The plane's operator has a spotty safety record and was rebranded recently in the wake of another deadly accident. The airline, registered as Kogalymavia, changed its trade name to Metrojet after one of its Tu-154 jetliners caught fire in 2011 while taxiing before takeoff, killing three people and injuring more than 40 others.
The Airbus A321-200 that crashed Saturday was built more than 18 years ago and changed several operators before entering Metrojet's fleet in 2012.
One area investigators will look at closely is whether the tail separated from the rest of the plane in-flight as the result of damage caused by a previous incident in which the tail struck the runway during a landing, said aviation safety consultant John Cox. Such "tail strikes" can cause extensive damage to the aircraft's skin in the region located by behind the rear lavatories and galley.
The incident occurred in Cairo in 2001. Metrojet said the jet underwent factory repairs and was safe to fly.
Cox said monthly maintenance checks typically can't spot a return of damage from a tail strike because the cracks are inside the plane in an area that's not normally accessible during visual inspections.
Instead, tail strike repairs are examined during heavy maintenance checks that typically take place about every four to five years, he said. Parts of the plane are disassembled so that inspectors can see inside. The plane's skin is checked for cracks using a device that employs low voltage electricity or special dye.
"That's a very complex repair and it requires very special expertise," said Cox, a former airline pilot and accident investigator. Investigators will "look not only at whether the repair done properly, but were the inspections of the repair done on a regular basis during the normal heavy maintenance checks."
If damage from a tail strike returned, it would be in form of small cracks that grow larger with the normal stresses of repeated pressurization and depressurization.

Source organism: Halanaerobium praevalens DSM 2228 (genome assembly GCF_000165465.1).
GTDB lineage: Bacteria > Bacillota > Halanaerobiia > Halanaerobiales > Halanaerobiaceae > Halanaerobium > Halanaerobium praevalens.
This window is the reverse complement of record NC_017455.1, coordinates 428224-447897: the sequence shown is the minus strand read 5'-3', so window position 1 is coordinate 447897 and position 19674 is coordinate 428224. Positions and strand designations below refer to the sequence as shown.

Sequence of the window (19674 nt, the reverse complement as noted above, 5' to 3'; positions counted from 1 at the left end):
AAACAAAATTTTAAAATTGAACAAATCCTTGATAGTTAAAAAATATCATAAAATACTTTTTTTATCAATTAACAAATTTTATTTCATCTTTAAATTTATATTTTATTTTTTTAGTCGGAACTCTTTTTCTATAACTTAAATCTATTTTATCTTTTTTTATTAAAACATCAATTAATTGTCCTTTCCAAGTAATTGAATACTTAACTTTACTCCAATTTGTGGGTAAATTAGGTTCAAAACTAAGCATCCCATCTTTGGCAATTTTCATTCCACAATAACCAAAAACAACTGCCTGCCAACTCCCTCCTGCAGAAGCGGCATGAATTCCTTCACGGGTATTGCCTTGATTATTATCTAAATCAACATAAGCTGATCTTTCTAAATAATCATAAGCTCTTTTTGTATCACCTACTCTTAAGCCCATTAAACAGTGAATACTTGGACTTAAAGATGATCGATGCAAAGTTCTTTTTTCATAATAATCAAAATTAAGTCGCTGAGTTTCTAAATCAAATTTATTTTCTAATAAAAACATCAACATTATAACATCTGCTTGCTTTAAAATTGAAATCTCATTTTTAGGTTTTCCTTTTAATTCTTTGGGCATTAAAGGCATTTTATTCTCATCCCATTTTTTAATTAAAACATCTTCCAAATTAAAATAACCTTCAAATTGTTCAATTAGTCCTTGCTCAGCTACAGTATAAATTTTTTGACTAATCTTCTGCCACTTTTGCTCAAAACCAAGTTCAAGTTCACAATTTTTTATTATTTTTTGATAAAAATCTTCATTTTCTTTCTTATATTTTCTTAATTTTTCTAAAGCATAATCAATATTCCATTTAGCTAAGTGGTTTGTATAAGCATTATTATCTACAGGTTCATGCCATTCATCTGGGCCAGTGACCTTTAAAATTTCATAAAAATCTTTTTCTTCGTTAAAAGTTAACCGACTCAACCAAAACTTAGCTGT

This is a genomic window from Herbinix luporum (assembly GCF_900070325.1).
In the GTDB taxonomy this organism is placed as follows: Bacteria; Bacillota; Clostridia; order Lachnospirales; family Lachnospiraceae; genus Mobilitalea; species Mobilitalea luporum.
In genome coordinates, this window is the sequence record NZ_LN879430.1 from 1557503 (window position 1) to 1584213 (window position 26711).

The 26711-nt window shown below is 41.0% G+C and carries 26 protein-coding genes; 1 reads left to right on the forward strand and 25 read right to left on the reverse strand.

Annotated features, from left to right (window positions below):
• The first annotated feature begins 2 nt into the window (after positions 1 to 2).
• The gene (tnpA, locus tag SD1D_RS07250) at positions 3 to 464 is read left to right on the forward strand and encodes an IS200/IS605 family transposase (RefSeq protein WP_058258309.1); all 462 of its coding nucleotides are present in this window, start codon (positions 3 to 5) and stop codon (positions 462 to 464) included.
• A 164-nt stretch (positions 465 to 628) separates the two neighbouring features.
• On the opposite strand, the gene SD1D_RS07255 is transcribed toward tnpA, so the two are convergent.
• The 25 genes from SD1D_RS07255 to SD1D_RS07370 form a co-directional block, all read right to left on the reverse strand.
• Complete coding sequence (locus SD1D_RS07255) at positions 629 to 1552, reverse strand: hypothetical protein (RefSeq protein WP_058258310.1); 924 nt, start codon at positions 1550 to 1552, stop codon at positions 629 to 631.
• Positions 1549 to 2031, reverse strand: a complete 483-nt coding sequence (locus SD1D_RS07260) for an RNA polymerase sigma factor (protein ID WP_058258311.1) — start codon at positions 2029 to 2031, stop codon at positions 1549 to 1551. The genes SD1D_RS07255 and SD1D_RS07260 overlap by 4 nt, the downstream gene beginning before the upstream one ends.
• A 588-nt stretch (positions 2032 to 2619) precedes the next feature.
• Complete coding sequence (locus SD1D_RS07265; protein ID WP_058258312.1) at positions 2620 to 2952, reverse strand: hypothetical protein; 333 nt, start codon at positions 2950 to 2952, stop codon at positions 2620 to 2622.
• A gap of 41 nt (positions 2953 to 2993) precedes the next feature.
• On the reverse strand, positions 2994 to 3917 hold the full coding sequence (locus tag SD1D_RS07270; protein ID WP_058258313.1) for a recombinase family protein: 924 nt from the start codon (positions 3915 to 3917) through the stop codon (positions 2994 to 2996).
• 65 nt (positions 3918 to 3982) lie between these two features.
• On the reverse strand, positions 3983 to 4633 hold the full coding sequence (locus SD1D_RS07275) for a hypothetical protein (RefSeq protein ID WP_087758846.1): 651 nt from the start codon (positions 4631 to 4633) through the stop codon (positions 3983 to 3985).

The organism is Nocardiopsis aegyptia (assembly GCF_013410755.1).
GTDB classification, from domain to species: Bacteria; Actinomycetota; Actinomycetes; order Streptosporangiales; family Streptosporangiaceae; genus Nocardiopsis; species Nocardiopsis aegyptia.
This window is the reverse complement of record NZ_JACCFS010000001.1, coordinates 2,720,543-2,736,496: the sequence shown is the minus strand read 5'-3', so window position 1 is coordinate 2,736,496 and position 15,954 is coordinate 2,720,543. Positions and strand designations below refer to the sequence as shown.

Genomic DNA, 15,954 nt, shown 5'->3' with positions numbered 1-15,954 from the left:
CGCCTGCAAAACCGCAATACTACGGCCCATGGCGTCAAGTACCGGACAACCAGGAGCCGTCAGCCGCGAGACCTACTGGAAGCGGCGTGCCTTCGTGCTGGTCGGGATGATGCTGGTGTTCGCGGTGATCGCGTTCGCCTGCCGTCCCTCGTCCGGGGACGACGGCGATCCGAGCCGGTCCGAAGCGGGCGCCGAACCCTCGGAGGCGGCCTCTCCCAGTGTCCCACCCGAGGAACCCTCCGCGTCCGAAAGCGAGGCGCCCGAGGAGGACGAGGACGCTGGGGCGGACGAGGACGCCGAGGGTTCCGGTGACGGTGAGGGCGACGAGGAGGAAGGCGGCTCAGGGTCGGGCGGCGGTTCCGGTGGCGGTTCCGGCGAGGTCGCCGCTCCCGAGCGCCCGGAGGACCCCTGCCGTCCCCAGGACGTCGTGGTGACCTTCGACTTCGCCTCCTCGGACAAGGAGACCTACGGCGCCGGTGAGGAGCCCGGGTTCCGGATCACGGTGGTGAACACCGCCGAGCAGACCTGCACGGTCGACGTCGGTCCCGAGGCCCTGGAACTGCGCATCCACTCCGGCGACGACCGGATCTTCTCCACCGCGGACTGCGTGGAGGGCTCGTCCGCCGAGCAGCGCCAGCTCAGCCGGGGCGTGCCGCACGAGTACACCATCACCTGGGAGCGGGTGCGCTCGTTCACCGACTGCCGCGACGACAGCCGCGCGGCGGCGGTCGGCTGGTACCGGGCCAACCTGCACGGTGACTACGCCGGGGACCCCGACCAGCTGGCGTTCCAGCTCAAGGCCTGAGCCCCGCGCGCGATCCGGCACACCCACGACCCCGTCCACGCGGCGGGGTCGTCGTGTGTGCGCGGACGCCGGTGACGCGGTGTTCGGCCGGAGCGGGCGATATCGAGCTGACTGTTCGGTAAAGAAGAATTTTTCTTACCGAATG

In 2002, China Airlines Flight 611 disintegrated in midair while flying from Taiwan to Hong Kong, killing all 225 people aboard. Accident investigators cited metal fatigue caused by inadequate maintenance after an earlier tail strike as the probable cause of the accident.
The Irish Aviation Authority said the Metrojet plane was registered in Ireland and regulators there found its safety documentation in order earlier this year.
At the crash site in the Sinai, emergency workers and aviation experts from Russia and Egypt searched the barren terrain for more bodies and examined the debris.
Teams finished combing a 20-square kilometer (7.7-square mile) area for bodies by afternoon and expanded the search to a 30-square kilometer (11.6 square mile) area. Russian Emergency Situations Minister Vladimir Puchkov promised they will not rest until all victims' remains are found.
Investigators from France and Germany, representing Airbus, and from Ireland, where the plane was registered, were to join investigators in Egypt.
White House press secretary Josh Earnest said the U.S. offered support for the investigation, but he added that he's not aware of any resources that have been dedicated to it so far.
"Rather than speculating on what may have led to this terribly tragic incident, we're going to allow the investigation to move forward to try to get the bottom of what happened," he said.
A Russian government plane brought 130 bodies and partial remains to St. Petersburg. The city is holding three days of mourning through Tuesday.
In his first public appearance since the crash, Putin described it as an "enormous tragedy" and said his thoughts are with the families of the victims.
Mourners have been coming to St. Petersburg's airport since Saturday with flowers, pictures of the victims, stuffed animals and paper planes. Others went to churches and lit candles in memory of the dead.
Sunday was a national day of mourning, and flags flew at half-staff across Russia.
Isachenkov reported from Moscow. Associated Press writers Nataliya Vasilyeva and Katherine Jacobsen in Moscow, Joan Lowy and Ken Dilanian in Washington, Lori Hinnant in Paris and Jill Lawless in London contributed to this report.